SC articles & resources: How to go from great (760) to incredible (780) on GMAT SC | That "-ing" Word Probably Isn't a Verb | That "-ed" Word Might Not Be a Verb, Either | No-BS Guide to GMAT Idioms | "Being" is not the enemy | WTF is "that" doing in my sentence?

RC, CR, and other articles & resources: All GMAT Ninja articles on GMAT Club | Using LSAT for GMAT CR & RC |7 reasons why your actual GMAT scores don't match your practice test scores | How to get 4 additional "fake" GMAT Prep tests for \$29.99 | Time management on verbal

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GMAT Club Verbal Expert
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GMAT 1: 780 Q51 V46
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GRE 1: Q170 V170

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05 Dec 2019, 15:04
Hi GMAT-Ninja,

I had a small doubt regarding the Sentence Correction questions.
I am not pretty clear on finding the errors in the given original sentence.
As a result, my approach to solve the problem is still a bit sketchy.
Any strategy,as to what errors should I be looking for initially in the sentence.

Posted from my mobile device

RB95 wrote:
Hi Charles,

Hope you are doing Great. I request your advice on GMAT SC.
I have given the GMATPrep Mock last week and scored 630 (V31 Q47)

I feel SC is my weakest section.

I started my prep with Manhattan Prep SC this week, but its becoming very difficult to remember so many grammar rules without sufficient number of Qns in the Problem sets.

I am a bit lost as to how to proceed? I am currently planning to do one section every week, Eg: - SC current week followed by CR and RC the following week. Is this a proper way to go about verbal?

Also should I be solving OG simultaneously as I go through Manhattan prep SC or should I proceed with solving OG after I complete the Manhattan Prep?

Note: I am having my GMAT exam in Exactly 85 Days

Thanks

Sorry, I might be too late to be helpful for you two -- and it might not be possible to sufficiently answer such broad questions in a single post, anyway -- but here are a couple of thoughts:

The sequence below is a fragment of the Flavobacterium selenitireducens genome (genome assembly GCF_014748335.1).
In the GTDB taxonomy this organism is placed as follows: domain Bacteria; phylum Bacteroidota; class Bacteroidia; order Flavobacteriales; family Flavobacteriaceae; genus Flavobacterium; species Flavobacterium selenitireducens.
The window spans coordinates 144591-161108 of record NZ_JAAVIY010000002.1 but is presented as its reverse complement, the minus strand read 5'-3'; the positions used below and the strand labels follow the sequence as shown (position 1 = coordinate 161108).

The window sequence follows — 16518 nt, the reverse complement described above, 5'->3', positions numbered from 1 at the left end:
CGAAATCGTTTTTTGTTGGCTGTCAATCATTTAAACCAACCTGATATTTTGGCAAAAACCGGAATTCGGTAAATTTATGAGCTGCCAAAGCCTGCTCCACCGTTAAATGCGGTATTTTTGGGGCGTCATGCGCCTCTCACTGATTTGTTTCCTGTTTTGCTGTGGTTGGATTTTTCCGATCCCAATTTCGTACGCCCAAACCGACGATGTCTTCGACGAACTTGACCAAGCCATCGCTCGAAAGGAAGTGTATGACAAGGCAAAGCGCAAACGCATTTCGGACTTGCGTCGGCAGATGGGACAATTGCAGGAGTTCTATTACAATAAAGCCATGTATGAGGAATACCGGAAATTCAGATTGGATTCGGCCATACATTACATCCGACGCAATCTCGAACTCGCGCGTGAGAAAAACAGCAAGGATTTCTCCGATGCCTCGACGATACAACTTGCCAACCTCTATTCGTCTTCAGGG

• If you're not sure what to prioritize when you first see an SC question, check out this article, or this video and this follow-up.
• If you really want a firehose of SC videos, there are a bunch on this thread, though they aren't really designed to be a coherent test-prep program, so they aren't necessarily in any particular order. But broadly speaking, the videos will help give you an idea of the types of errors that are the most important.
• Everybody is different, but I personally don't think that memorizing tons and tons of rules is the best way to succeed on SC. You'll see that general idea throughout the videos and articles above.
• Binging on one question type at a time is never a good idea. You'll have to do everything on your test day, so generally speaking, you'll want every week of your prep to include at least some practice with every aspect of the test.

I hope that helps a bit!
_________________
GMAT/GRE tutors @ www.gmatninja.com (we're hiring!) | GMAT Club Verbal Expert | YouTube | Blog | Bad at PMs

Beginners' guides to GMAT verbal: RC | CR | SC

YouTube LIVE verbal webinars: all videos by topic

SC articles & resources: How to go from great (760) to incredible (780) on GMAT SC | That "-ing" Word Probably Isn't a Verb | That "-ed" Word Might Not Be a Verb, Either | No-BS Guide to GMAT Idioms | "Being" is not the enemy | WTF is "that" doing in my sentence?

RC, CR, and other articles & resources: All GMAT Ninja articles on GMAT Club | Using LSAT for GMAT CR & RC |7 reasons why your actual GMAT scores don't match your practice test scores | How to get 4 additional "fake" GMAT Prep tests for \$29.99 | Time management on verbal

SC & CR Questions of the Day (QOTDs), featuring expert explanations: All QOTDs | Subscribe via email | RSS

Need an expert reply? Hit the request verbal experts' reply button; be specific about your question, and tag @GMATNinja. Priority is always given to official GMAT questions.
GMAT Club Verbal Expert
Status: GMAT and GRE tutors
Joined: 13 Aug 2009
Posts: 3420
Location: United States (CO)
GMAT 1: 780 Q51 V46
GMAT 2: 800 Q51 V51
GRE 1: Q170 V170

GRE 2: Q170 V170

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05 Dec 2019, 15:32
deeeuce wrote:
Hi GMATNinja,

great work on putting up the youtube videos. Loved them.
I have a confusion about the use of "being". Would really appreciate if you would help me understand the correct use of the word "being" in sentence correction. Couple resources I referred to explain the correct use of "being" in two different forms:
i. something is being.... (e.g.: The work is being done. Dont know if this is correct).
ii. Being something is.... (e.g.: "Being the president is both difficult and rewarding.")